Treatment of Osteoarthritis
Till date, no pharmacologic agent has been shown to prevent, delay the progression or, or reverse the pathologic changes of Osteoarthritis in humans. Therefore the treatment is palliative only.
It is being increasingly recognized that nonpharmacologic management is as important and often more important than drug treatment.
The treatment of osteoarthritis aims at alleviation of pain and improvement of function.
The treatment includes drugs and nonpharmacological measures like heat and cold, lifestyle changes, weight loss, physical therapy and reducing the load on weight-bearing joints.
Paracetamol is effective for mild or moderate osteoarthritis pain without apparent inflammation. If the response is poor, other NSAIDs can be used.
Topical NSAID preparations, particularly diclofenac and capsaicin, are useful in patients with symptomatic disease that is limited to a few sites.
Tramadol, an opioid drug, can be used in a patient with highly resistant pain or GI toxicity from NSAIDs. Oxycodone and fentanyl patch can also be used in severe cases.
The selective serotonin-norepinephrine reuptake inhibitor duloxetine has been found to be effective in treating osteoarthritis pain but needs more studies.
Muscle relaxants Carisoprodol and baclofen may benefit patients with evidence of muscle spasm.
Glucosamine and chondroitin sulfate have been used and are popular but with limited benefit.
Intra-articular pharmacologic therapy includes injection of a corticosteroid or sodium hyaluronate (ie, hyaluronic acid [HA] or hyaluronan), which may provide pain relief and have an anti-inflammatory effect on the affected joint.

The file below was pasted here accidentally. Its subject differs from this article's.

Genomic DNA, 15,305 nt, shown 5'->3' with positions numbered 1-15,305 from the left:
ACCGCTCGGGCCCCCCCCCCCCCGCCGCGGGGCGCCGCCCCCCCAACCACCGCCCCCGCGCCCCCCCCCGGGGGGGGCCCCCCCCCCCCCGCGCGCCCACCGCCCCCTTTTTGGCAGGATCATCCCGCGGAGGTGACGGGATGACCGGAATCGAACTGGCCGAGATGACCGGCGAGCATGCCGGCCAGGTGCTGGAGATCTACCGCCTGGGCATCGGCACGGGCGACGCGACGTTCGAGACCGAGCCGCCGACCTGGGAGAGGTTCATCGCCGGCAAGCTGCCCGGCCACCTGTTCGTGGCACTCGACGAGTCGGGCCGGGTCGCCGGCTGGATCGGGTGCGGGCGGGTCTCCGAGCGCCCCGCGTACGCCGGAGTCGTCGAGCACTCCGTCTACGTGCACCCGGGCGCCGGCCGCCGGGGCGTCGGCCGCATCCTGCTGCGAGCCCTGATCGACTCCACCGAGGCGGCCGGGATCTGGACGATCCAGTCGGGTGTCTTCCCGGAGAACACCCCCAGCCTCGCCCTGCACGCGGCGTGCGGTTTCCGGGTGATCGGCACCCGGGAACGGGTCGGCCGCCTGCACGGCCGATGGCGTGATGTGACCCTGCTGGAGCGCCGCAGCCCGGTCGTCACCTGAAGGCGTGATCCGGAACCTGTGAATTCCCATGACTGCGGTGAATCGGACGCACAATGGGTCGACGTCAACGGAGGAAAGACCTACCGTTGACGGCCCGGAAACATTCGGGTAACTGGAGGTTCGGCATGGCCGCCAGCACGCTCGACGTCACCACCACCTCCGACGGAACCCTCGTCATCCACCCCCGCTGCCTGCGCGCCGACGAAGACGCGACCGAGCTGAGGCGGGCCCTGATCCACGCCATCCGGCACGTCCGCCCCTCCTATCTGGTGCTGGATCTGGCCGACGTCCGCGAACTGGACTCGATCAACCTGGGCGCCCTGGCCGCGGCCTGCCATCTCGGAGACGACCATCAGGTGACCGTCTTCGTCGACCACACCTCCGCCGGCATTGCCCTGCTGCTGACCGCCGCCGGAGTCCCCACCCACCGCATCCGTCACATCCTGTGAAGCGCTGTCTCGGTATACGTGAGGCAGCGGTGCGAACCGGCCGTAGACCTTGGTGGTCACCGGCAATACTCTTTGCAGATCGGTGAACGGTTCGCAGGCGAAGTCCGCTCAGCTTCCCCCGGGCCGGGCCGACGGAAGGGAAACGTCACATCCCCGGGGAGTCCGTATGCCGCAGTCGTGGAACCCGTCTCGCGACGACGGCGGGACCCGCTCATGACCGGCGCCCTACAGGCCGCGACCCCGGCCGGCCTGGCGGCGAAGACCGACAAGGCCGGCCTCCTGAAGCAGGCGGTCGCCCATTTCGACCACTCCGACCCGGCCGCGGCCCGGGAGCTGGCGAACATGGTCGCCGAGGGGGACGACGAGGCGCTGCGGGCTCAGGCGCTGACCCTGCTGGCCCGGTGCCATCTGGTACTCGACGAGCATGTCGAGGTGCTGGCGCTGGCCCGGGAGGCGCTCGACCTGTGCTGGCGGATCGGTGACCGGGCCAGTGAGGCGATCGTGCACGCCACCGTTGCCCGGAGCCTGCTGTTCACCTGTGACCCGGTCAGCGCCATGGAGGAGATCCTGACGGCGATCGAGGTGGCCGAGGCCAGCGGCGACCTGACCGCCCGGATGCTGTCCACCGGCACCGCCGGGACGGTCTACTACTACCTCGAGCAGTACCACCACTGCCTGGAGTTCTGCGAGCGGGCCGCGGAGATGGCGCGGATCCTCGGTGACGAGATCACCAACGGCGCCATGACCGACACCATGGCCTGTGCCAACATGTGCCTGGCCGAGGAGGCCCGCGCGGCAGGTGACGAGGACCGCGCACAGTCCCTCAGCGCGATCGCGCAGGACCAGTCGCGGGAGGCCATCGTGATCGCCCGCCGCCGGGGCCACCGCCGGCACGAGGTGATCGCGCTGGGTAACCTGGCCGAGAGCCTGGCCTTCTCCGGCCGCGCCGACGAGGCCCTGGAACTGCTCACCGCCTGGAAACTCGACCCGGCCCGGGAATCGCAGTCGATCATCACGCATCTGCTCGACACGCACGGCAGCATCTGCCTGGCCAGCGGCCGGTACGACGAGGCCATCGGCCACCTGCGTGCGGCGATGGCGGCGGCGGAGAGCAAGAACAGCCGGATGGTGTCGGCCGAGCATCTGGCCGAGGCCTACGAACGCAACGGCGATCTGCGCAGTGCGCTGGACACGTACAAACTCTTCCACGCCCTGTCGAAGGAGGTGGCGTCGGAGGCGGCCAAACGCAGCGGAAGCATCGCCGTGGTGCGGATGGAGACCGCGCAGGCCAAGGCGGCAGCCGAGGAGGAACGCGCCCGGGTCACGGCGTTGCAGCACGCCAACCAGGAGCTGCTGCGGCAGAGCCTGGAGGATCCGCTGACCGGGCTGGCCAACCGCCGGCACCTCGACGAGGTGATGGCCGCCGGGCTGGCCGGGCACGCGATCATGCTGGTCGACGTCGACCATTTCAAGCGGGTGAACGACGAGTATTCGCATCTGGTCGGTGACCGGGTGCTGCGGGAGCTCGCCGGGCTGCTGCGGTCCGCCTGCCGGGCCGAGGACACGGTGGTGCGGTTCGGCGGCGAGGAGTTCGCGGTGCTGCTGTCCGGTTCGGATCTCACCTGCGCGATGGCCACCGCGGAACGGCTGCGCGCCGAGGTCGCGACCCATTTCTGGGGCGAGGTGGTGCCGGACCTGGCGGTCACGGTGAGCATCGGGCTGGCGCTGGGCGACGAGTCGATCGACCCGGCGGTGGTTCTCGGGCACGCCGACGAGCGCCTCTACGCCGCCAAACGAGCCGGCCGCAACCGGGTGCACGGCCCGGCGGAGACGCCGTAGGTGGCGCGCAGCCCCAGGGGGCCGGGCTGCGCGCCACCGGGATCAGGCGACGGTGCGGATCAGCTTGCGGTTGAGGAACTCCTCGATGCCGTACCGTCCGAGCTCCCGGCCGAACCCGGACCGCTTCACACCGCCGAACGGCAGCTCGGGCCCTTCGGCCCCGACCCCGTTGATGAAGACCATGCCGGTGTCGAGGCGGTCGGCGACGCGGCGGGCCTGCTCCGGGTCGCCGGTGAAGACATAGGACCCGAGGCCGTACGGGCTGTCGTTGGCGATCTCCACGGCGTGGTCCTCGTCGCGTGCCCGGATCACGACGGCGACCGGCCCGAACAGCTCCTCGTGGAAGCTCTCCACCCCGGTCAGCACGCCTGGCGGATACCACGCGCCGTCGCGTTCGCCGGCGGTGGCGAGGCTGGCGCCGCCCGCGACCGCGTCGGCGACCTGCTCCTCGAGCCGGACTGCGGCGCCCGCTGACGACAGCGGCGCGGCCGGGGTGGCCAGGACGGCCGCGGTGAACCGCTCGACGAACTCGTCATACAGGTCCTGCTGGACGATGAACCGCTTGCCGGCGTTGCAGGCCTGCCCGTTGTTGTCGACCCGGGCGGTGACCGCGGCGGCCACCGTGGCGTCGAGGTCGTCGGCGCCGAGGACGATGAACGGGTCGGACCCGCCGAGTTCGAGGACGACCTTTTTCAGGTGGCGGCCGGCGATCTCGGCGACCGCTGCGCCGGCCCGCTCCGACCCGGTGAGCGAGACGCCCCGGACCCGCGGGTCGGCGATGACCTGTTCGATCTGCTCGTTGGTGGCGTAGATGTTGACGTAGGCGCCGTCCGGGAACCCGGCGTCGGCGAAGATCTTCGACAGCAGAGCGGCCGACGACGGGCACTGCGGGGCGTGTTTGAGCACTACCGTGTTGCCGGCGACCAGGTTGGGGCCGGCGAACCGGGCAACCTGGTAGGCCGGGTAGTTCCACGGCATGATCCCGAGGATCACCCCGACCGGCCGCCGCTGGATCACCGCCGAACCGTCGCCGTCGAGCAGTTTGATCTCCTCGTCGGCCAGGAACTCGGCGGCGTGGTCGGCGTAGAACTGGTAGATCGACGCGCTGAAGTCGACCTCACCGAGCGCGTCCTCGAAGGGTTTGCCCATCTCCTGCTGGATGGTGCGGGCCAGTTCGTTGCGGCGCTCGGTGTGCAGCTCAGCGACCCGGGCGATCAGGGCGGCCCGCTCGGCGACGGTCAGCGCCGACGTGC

Steroid injections generally result in clinically and statistically significant pain reduction as soon as 1 week after injection but the benefit lasts only for 4-6 weeks.
A patient should not receive more than three injections per year.
Intra-articular injection of sodium hyaluronate is also called viscosupplementation is said to be effective but the mechanism of action is not understood.
Recently prolotherapy has been found to be effective in a trial in knee osteoarthritis.
- Exercise and weight reduction
- Cardiovascular or resistance exercises
- Aquatic exercises
- Weight loss, for overweight patients
- Walking aids/Orthoses
- Neck braces and knee braces, walkers, crutches or canes, and orthopedic footwear
- Improve function of moveable parts of the body
- Support, align, prevent, or correct deformities.
- Local heat or ice
- Finger Splints
Exercises in Osteoarthritis
Exercise leads to an improvement in pain, physical function, and walking distance.
Quadriceps strengthening helps to protect the articular cartilage from further stress. Stretch exercises increase the range of motion.
Swimming is considered a good exercise in osteoarthritis
Tai chi is a potentially effective treatment for pain associated with osteoarthritis of the knee.
A cane can be used in the contralateral hand for hip or knee osteoarthritis.
Occupational adjustments may be necessary for some patients with osteoarthritis.
Pulsed electromagnetic field stimulation, TENS and acupuncture have been found to be effective in recent researches.
Osteotomy is used in active patients younger than 60 years. These are most commonly done in a hip or knee. Osteotomies provide reasonable physical activity. The principle underlying this procedure is to shift weight from the damaged cartilage to healthy or alter the load on the joint.
Osteotomy is most beneficial for significant genu varum, or bowleg deformity.
Osteotomy can lessen pain, but it can also lead to more challenging surgery if the patient later requires arthroplasty.
Contraindications for osteotomy are as follows.
Patients undergoing osteotomy require partial weight-bearing until bony healing occurs. Afterward, exercise is indicated.
Arthroplasty or joint replacement alleviates pain and may improve function. At least, 10-15 years of viability are expected from joint replacement in the absence of complications.